How To Flavor With Vanilla

basket of vanilla beans - How To Flavor With Vanilla

Melipona bee pollinating a vanilla orchard

Image Credit: Athena Rayne Anderson 2008

Vanilla is a flavoring that is extracted from orchids, primarily from the flat-leaved vanilla Mexican species.

The first endeavors to propagate or grow the vanilla orchid outside of Mexico had shown to be in vain as this particular orchid has a synergetic alliance with its natural pollinator, the Melipona bee.

At least 40 species of this bee are known, and thrive in Mexico, as well as Argentina.

Other areas were the vanilla orchid is now successfully produced, such as in Tahiti and Madagascar among other places, is entirely dependent on artificial pollination.

The magazine – “Genetic Resources and Crop Evolution” states that the vanilla orchid is one of very few crops whose production depends entirely on artificial pollination.

How To Pollinate The Vanilla Orchid

This video provides details how to successfully pollinate the vanilla orchid that produces vanilla beans! This presentation was appropriated by the Western Kentucky Botanical Garden.

Using Vanilla In Baking

When it comes to baking, vanilla is a very important ingredient, and there are 3 ways to use it…

  1. Vanilla Bean
  2. Vanilla Extract
  3. Vanilla Paste

Let’s examine the differences between these three and how to best use them in your baking.

Vanilla Beans

 Whole Madagascar Vanilla Beans

Whole Vanilla Beans

Vanilla beans themselves provide wonderful flavor to any recipe that calls for it. The bean can cost between $7 to $13  for a small jar of two or three beans. They are a little time consuming to work with, but you will find the flavor they produce to be well worth the time.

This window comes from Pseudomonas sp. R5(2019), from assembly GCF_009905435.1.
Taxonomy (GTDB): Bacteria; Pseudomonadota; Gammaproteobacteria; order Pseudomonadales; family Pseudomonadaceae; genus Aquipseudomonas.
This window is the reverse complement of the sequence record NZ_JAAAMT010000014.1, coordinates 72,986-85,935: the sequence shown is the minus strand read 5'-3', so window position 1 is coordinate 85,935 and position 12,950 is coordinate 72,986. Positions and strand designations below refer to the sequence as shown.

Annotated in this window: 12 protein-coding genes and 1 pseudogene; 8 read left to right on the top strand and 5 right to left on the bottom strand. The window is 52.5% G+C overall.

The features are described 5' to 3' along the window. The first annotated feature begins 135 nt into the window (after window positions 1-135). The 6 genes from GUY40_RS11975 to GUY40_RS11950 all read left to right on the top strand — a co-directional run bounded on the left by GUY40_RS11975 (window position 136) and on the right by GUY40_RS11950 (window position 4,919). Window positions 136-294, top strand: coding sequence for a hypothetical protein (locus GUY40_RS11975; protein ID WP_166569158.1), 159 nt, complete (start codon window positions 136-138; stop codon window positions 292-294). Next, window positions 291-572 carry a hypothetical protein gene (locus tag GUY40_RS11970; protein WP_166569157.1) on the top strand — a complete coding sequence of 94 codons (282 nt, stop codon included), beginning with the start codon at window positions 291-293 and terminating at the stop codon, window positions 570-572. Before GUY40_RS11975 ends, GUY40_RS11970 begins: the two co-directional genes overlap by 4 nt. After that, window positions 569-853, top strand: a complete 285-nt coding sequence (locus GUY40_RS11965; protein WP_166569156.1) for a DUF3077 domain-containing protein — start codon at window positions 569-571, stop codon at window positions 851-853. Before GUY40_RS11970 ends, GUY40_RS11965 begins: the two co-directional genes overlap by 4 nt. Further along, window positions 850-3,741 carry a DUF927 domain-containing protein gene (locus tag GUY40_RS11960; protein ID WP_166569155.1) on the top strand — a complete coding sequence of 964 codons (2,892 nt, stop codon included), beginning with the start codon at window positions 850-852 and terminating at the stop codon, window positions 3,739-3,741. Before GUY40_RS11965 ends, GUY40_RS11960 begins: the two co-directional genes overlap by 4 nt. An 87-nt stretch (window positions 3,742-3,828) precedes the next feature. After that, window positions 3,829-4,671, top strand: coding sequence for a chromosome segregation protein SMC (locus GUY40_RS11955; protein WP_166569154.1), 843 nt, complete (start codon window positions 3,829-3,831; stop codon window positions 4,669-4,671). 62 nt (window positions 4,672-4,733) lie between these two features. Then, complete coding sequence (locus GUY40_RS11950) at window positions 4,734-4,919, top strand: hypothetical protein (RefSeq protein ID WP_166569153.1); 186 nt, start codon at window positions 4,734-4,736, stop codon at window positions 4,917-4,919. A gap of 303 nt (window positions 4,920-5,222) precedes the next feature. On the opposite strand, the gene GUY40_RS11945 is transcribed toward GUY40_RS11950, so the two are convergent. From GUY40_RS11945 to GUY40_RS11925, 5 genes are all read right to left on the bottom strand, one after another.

You want to find vanilla beans that are plump and smooth with a slight shine and that are highly fragrant. Avoid overly dried beans. Using the vanilla in dessert recipes that call for it, gives the finished baked good an intense vanilla flavor that you might never want to go back to using another form of vanilla.

Be warned though, the bean can leave specks of brown throughout the baked good. To some this is great, but if you are baking a white cake, then employing the vanilla bean for such recipes may not work. That brings us to another form: vanilla extract.

Vanilla Extract

 

Vanilla extract is the common form used in baking.

To acquire the extract, the bean is mashed, and it is infused with a mixture of alcohol, a clear drinking alcohol is used, like Vodka.

Vanilla extract readily available, not only as pure, but also artificially made. The extract is simple to measure out and use in your baking.

Vanilla Paste

Pure Madagascar Vanilla Bean Paste

Pure Vanilla Bean Paste

Vanilla paste, though spendy (between $12 to $16 for a 4 ounce jar), is the best of both worlds when it comes to choosing between vanilla beans and vanilla extract.

Vanilla paste is the flesh of the pod scooped-out, and make available at market in small jars. So you are getting all of the flavor of the bean without all of the hassle. It will still provide those flecks of color in your baking like the actual bean does.

For vanilla paste, consult the jar to see how much to use in your recipes. It usually shows the conversions between vanilla extract and the paste.

When in doubt, gradually add to your baking, tasting after each addition to help you determine the right amount of vanilla flavor.

Which One To Use

Most recipes do call for vanilla extract but if you do decide to substitute the bean or paste for the extract, you can. One bean actually equals about three teaspoons of vanilla extract.

The next time you bake, try using vanilla beans or paste instead of the more common vanilla extract. Of course, what you decide to use depends on your personal preference.

Link Here For A Selection Of Dessert Recipes From Splendid Recipes and More

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How To Use Avocados In Your Culinary Adventures